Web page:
Redhooker: The Future According to Yesterday
Soft Landing

The music on The Future According to Yesterday was inspired by a year Stephen Griesgraber spent living in an isolated former port village called Red Hook (hence the group name), but was composed in a vacant accident-injury law office in downtown Manhattan. Both the locales and the CD title itself indicate opposition, a theme the recording's four pieces reinforce too by rooting themselves in classical tradition but pushing beyond it in subtle manner. Though led by guitarist and composer Griesgraber, Redhooker isn't a solo project but a quartet that also includes clarinetist Peter Hess, violinist Maxim Moston, and Rhodes keyboardist Rob Collins (the latter two of whom are, like Griesgraber, members of Christopher Tignor's SlowSix ensemble).

The ponderous chamber setting “Sometimes She Speaks Gently” opens the EP with a graceful contrapuntal dialogue between Hess, Moston, and Collins, while the animated waltz “Animus” brightens the mood with its lilting character. In “Twelve Times Goodbye,” the sweetly singing violin, woodsy clarinet, and bright Rhodes tones blend into a rich polyphony. Griesgraber uses Max/MSP software in his work but, with one exception (the computer-generated drone that bookends “Sunday Silence”), the four pieces sound largely free of electronic embellishment. In terms of instrumentation, Griesgraber's Redhooker material is clothed in classical gear though sidesteps easy stylistic pigeonholing. It's generally reminiscent of classical music in tone and spirit, but extends beyond the genre in its openness and accessibility—more Bryars than Berio, in other words. In fact, Griesgraber's stately tonalities sometimes recall Bryars' serpentine flow, especially during the meditative central section of “Sunday Silence.”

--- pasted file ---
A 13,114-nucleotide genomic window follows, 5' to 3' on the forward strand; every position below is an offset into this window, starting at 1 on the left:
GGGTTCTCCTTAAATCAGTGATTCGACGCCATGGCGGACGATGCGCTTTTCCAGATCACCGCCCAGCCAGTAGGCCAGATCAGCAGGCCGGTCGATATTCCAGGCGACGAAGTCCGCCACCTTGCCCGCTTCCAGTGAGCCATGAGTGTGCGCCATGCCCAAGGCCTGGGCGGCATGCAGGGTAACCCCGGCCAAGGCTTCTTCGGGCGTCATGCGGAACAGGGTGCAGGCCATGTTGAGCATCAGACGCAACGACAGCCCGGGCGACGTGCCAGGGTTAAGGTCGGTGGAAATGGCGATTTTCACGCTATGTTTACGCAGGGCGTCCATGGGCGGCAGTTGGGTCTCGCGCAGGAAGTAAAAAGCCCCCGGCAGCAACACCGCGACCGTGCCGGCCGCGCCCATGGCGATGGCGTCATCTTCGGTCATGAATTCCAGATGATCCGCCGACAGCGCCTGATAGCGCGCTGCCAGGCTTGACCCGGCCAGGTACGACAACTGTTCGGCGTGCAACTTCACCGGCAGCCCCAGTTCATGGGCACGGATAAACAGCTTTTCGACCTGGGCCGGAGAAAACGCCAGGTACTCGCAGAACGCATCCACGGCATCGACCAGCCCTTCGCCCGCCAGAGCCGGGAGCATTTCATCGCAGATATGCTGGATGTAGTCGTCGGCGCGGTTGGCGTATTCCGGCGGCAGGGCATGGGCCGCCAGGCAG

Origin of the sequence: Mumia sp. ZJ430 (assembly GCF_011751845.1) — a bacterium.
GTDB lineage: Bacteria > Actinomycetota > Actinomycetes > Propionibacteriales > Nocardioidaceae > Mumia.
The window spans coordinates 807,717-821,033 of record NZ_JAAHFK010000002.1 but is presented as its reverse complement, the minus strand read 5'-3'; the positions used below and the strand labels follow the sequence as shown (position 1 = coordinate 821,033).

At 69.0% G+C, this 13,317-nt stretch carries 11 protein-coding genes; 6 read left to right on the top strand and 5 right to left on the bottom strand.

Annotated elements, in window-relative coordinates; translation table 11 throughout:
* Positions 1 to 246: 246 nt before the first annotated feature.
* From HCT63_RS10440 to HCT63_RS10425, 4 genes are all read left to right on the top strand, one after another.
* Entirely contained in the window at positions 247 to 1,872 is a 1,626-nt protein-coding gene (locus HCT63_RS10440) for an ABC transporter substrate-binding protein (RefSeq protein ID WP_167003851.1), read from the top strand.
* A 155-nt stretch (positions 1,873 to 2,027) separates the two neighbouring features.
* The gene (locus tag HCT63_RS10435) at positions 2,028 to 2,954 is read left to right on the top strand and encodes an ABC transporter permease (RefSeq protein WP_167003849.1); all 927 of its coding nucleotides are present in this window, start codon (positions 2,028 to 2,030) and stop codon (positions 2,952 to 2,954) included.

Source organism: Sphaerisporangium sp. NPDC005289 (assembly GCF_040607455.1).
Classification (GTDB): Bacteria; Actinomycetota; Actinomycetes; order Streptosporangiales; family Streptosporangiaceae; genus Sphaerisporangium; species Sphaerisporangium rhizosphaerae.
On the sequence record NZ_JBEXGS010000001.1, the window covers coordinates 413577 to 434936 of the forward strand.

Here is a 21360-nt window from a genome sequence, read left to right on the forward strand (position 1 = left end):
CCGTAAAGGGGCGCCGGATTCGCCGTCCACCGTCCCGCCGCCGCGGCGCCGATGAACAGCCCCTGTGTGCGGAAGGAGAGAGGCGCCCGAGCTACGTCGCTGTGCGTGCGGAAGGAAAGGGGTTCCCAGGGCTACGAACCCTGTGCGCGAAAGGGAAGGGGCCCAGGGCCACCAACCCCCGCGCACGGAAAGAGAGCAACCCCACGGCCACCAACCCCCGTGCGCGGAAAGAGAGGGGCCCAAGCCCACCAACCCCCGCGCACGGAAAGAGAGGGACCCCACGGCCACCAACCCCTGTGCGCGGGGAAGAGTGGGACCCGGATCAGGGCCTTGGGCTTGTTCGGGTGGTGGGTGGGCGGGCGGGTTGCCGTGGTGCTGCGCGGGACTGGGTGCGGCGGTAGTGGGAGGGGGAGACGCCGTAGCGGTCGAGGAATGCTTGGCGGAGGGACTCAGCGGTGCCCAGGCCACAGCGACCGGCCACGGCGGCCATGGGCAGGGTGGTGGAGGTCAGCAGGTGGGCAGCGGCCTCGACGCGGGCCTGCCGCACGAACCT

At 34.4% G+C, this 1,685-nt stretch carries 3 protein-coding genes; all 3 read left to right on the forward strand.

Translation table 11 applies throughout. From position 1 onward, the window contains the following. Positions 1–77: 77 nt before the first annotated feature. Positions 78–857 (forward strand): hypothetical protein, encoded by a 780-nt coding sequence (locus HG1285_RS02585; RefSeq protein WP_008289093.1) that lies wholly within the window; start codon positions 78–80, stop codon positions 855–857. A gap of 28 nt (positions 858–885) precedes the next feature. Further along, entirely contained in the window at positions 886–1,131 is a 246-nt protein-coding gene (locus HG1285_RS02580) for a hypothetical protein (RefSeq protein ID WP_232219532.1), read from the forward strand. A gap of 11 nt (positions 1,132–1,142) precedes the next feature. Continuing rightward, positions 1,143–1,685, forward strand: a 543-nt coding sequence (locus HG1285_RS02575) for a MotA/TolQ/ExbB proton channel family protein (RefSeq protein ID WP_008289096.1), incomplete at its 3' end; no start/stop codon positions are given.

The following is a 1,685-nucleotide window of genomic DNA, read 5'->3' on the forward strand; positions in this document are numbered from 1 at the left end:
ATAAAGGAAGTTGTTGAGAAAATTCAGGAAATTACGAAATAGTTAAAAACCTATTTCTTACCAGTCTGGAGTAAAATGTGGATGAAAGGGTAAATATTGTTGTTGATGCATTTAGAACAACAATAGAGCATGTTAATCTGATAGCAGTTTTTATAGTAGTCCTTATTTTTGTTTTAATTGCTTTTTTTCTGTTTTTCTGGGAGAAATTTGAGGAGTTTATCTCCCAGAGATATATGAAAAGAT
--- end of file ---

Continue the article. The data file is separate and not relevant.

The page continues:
September 2007